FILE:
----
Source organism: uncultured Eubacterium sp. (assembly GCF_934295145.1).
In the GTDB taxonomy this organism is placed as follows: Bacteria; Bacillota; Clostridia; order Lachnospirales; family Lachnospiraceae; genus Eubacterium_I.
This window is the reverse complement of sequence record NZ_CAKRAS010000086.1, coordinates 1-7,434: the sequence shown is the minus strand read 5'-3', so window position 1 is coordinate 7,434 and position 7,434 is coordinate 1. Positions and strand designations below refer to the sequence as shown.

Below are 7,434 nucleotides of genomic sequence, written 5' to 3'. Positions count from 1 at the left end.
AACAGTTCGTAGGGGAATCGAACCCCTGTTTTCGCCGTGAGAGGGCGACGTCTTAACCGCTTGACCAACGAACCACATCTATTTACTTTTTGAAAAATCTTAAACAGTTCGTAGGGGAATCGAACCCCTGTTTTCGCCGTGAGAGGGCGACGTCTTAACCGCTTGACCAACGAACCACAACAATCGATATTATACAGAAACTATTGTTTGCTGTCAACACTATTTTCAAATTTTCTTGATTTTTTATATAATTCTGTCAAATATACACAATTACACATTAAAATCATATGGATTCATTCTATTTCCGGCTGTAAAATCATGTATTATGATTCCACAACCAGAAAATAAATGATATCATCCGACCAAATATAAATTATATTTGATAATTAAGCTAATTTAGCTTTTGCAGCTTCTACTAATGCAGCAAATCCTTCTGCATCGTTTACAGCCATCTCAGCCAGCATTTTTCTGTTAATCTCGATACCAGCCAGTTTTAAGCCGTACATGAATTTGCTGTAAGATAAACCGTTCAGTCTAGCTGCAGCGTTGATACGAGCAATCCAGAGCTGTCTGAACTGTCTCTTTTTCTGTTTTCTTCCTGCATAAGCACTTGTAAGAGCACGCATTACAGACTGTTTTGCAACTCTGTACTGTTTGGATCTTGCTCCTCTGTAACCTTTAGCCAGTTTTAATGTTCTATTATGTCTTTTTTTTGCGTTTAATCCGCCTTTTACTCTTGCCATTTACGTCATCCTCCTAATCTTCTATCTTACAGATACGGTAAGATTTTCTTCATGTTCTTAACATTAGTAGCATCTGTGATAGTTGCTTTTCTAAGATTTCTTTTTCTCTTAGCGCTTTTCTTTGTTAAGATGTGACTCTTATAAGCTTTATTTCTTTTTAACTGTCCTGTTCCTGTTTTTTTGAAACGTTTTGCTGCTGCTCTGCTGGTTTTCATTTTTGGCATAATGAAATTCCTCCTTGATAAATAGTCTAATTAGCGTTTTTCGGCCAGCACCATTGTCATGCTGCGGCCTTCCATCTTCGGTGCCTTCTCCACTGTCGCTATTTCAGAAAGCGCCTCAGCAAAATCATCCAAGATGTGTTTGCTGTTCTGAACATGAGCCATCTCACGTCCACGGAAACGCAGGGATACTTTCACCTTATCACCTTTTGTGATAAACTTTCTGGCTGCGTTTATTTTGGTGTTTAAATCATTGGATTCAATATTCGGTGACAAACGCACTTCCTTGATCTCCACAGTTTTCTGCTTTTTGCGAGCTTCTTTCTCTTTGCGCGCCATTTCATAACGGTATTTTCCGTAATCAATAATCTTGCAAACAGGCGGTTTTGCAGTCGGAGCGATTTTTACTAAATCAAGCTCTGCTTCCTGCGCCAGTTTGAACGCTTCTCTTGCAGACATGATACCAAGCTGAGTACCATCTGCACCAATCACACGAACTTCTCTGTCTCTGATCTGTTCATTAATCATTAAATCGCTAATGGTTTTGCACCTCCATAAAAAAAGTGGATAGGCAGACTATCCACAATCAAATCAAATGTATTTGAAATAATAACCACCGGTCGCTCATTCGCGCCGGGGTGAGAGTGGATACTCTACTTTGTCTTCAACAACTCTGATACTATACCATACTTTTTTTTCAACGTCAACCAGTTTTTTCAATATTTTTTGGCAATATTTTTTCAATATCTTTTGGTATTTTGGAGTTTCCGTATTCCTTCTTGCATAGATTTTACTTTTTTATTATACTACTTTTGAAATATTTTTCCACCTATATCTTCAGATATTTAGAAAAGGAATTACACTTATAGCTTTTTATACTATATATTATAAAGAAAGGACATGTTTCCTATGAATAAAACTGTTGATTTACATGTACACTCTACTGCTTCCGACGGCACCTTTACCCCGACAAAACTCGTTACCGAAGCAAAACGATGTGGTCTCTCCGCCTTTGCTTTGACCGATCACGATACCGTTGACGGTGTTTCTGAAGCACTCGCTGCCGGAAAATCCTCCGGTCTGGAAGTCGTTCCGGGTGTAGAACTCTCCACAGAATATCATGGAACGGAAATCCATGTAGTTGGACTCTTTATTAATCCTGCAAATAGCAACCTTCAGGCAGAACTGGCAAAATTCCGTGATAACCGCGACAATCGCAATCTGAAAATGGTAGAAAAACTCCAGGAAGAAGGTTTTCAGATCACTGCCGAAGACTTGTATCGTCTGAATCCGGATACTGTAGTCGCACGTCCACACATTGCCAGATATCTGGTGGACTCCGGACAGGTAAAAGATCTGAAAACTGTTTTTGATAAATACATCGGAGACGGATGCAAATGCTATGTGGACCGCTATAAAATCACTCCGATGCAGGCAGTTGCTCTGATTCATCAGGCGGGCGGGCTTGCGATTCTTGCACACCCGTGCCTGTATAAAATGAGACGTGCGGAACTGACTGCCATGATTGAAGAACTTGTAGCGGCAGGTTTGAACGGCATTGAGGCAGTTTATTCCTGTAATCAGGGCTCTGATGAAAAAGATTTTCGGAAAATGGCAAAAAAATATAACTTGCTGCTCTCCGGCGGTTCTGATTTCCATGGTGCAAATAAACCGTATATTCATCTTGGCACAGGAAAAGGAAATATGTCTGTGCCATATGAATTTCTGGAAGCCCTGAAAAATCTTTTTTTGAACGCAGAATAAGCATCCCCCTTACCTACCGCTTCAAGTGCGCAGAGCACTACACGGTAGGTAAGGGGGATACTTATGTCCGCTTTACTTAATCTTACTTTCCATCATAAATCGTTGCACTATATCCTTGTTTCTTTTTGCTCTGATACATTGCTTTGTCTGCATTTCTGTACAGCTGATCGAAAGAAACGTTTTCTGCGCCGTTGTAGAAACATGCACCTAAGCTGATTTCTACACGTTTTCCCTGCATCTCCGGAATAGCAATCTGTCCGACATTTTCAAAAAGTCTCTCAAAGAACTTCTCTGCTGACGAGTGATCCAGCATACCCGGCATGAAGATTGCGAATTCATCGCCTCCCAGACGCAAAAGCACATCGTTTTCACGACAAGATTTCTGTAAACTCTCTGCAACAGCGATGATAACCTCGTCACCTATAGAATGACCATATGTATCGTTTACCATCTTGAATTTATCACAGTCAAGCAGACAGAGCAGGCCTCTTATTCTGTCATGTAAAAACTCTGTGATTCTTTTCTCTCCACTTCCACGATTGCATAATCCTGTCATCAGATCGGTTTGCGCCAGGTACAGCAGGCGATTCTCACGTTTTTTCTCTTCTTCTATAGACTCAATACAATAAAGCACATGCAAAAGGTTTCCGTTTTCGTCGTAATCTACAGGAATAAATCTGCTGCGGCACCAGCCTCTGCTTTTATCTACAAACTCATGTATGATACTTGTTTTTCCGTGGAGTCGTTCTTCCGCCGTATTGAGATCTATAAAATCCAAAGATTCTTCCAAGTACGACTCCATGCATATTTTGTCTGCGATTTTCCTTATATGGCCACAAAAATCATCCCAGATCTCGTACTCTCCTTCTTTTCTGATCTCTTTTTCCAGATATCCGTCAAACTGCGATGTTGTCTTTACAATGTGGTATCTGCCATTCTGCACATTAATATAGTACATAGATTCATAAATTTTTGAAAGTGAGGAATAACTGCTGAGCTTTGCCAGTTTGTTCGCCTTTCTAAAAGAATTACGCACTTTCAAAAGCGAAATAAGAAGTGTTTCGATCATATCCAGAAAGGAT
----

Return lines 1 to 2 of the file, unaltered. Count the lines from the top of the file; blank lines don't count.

Source organism: uncultured Eubacterium sp. (assembly GCF_934295145.1).
In the GTDB taxonomy this organism is placed as follows: Bacteria; Bacillota; Clostridia; order Lachnospirales; family Lachnospiraceae; genus Eubacterium_I.